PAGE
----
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The room was silent when we walked in. It was an eerie feeling, the excitement and eager curiosity of these business students was palpable.

A month earlier when we were asked to speak at the university, we felt the same way. We were asked to give them something they could use to help their careers. We knew that, in this room, there would be a thirst for knowledge and our sole purpose was to quench it.

Speaking as someone who graduated somewhat recently, I can make the bold claim that: Students are often given knowledge without context or application. I can promise you that much of it goes in one ear and out the other simply because there is nothing to anchor it to.

Looking around the room with anticipation, I’m sure the students did not expect us to make our talk about them.

Many speakers simply believe they have a captive audience because they are going to sit there anyway, so they will listen. Not true. Millennials have mastered the art of “filtered listening” – half-listening, picking out key words or inflections that tell them something important is happening.

Point 1: You should care about millennials. By the year 2025, they will make up 75% of the global workforce (Source). And they know it. There is such a large number of millennials entering the workforce that they are aware of their influence on both the market and employers.

However, there is a large discrepancy between the typical or “old school” working style and what it is that millennials expect or even require to succeed. The current work environment described below is in question:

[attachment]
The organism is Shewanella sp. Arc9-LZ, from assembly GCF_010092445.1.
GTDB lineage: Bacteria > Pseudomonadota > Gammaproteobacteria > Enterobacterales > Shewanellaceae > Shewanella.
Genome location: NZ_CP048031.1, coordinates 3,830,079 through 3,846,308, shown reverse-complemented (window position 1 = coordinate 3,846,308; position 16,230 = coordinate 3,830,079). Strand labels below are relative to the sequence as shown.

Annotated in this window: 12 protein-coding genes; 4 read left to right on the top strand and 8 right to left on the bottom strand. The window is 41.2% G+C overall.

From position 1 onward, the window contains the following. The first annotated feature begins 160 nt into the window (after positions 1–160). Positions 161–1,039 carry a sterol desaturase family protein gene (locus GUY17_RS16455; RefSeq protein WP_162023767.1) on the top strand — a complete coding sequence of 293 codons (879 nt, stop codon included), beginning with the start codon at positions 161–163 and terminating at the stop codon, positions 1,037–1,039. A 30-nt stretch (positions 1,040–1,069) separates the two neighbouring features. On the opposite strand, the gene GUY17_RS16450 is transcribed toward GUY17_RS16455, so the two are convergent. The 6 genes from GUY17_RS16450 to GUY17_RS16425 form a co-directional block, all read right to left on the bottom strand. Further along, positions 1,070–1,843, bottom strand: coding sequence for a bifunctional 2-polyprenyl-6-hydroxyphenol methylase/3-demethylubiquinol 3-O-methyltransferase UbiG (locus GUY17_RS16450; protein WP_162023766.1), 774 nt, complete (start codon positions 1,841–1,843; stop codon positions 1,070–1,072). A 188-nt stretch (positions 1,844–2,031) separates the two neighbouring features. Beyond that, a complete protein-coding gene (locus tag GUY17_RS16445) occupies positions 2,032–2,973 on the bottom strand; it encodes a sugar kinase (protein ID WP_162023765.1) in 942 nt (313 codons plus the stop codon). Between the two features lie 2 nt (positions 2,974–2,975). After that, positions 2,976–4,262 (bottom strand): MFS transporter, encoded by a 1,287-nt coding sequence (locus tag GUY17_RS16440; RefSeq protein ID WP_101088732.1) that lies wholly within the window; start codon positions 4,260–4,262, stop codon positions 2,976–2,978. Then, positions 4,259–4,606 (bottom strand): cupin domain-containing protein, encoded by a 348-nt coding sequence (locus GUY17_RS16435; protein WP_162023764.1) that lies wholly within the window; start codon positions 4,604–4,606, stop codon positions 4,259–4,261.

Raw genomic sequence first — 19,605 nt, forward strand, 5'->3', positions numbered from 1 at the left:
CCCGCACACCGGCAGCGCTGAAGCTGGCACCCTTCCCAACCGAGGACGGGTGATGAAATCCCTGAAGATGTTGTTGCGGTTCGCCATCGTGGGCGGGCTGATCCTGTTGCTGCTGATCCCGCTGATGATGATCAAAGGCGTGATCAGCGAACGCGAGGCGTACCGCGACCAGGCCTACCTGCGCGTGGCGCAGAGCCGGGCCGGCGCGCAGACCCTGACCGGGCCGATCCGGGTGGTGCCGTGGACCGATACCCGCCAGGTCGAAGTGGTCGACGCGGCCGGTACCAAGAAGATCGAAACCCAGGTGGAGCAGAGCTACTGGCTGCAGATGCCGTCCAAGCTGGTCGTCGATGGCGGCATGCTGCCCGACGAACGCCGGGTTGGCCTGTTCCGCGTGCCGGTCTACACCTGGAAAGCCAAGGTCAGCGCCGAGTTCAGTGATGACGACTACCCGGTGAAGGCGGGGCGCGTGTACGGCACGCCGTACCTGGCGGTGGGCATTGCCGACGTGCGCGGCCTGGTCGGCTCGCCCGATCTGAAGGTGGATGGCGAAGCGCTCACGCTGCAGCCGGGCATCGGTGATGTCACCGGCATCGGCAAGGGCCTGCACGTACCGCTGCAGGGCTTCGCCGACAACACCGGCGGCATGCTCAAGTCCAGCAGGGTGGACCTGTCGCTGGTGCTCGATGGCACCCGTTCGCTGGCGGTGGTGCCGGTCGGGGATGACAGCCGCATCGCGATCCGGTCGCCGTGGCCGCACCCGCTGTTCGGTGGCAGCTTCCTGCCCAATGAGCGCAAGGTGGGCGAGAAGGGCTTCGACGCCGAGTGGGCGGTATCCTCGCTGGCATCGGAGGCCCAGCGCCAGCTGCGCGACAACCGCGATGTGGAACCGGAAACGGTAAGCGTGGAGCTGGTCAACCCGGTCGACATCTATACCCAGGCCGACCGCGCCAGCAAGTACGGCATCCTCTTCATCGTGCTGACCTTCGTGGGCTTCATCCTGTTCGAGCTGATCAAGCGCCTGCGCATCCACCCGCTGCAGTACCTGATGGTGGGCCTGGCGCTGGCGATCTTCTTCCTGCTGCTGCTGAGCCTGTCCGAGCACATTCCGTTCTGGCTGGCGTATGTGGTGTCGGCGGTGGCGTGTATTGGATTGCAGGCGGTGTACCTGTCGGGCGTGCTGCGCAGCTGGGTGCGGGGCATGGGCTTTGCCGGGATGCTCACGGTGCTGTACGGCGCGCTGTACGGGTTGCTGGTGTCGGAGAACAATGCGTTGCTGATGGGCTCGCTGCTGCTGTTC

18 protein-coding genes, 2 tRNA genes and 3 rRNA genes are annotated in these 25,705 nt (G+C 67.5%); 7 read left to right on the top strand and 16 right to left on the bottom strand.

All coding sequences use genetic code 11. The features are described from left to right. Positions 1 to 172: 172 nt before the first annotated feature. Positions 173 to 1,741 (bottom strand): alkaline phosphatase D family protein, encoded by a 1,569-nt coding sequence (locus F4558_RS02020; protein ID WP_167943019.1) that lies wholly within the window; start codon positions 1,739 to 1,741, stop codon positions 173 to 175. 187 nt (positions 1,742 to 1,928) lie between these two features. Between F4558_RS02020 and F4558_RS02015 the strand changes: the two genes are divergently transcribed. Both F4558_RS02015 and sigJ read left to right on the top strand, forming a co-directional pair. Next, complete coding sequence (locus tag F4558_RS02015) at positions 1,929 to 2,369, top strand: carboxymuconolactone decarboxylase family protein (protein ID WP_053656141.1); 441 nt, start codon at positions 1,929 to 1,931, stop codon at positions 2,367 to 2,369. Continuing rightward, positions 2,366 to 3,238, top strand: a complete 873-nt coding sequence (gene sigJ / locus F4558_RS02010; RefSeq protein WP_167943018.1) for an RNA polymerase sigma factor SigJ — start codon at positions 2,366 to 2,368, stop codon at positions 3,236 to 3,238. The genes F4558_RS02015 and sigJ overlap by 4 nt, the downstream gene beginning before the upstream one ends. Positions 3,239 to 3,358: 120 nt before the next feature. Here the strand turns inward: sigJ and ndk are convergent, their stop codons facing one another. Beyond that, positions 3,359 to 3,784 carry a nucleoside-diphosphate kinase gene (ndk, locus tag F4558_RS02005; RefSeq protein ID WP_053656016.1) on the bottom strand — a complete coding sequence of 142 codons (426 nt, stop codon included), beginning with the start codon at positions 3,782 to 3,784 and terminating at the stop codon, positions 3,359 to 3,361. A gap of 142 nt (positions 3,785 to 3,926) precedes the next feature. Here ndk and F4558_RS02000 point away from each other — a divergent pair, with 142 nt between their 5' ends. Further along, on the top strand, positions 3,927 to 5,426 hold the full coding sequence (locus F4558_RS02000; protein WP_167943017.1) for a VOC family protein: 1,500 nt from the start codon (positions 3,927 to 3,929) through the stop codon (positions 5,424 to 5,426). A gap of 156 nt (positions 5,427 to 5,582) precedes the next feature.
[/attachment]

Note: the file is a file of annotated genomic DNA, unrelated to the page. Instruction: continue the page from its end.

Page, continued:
• Time at work = productivity (it is assumed that time in the office is productive and time outside the office is unproductive)
  • You work for a paycheck. If you achieve that paycheck, you have done your job
  • Employee loyalty to the company: you stay there for all/most of your career
  • Closed management style: manager knows best, commanding, absolute, inflexible

Millennials are challenging this status quo because they grew up in a rapidly expanding, information-stuffed, action-packed world. They expect things to be fast, simple, easy to use, cost-efficient, high quality, and sustainable.

They all looked so eager sitting in their business professional attire. Some had notepads out with pens poised at the ready. A couple laptops for those that just want to type their notes. Or maybe get on Facebook, the world may never know. But they were prepared nonetheless, and they clearly did want something of value to take away from this experience.

Point 2: The thing millennials want, above all, is a meaningful purpose. They want their life to be about so much more than going to work and getting a paycheck. They need:

  • Engaging work: interesting and meaningful with professional development
  • Work/life balance: manageable workload, flexible hours/working opportunities, and close relationships with family and friends
  • Open management style: knowledge and influence about work opportunities, increased teamwork, mentors, and friendships at work

Terri took the lead on this one and, as she began to talk, I could see their eyes widen. She was actually talking to them about what they wanted. Not how they should learn to conform for their employers. Actually quite the opposite. She described that their generation is not only redefining workplace expectations, but customer requirements as well. In addition, millennial buying power is growing in strength which is strongly influencing how companies must operate in the future to be competitive.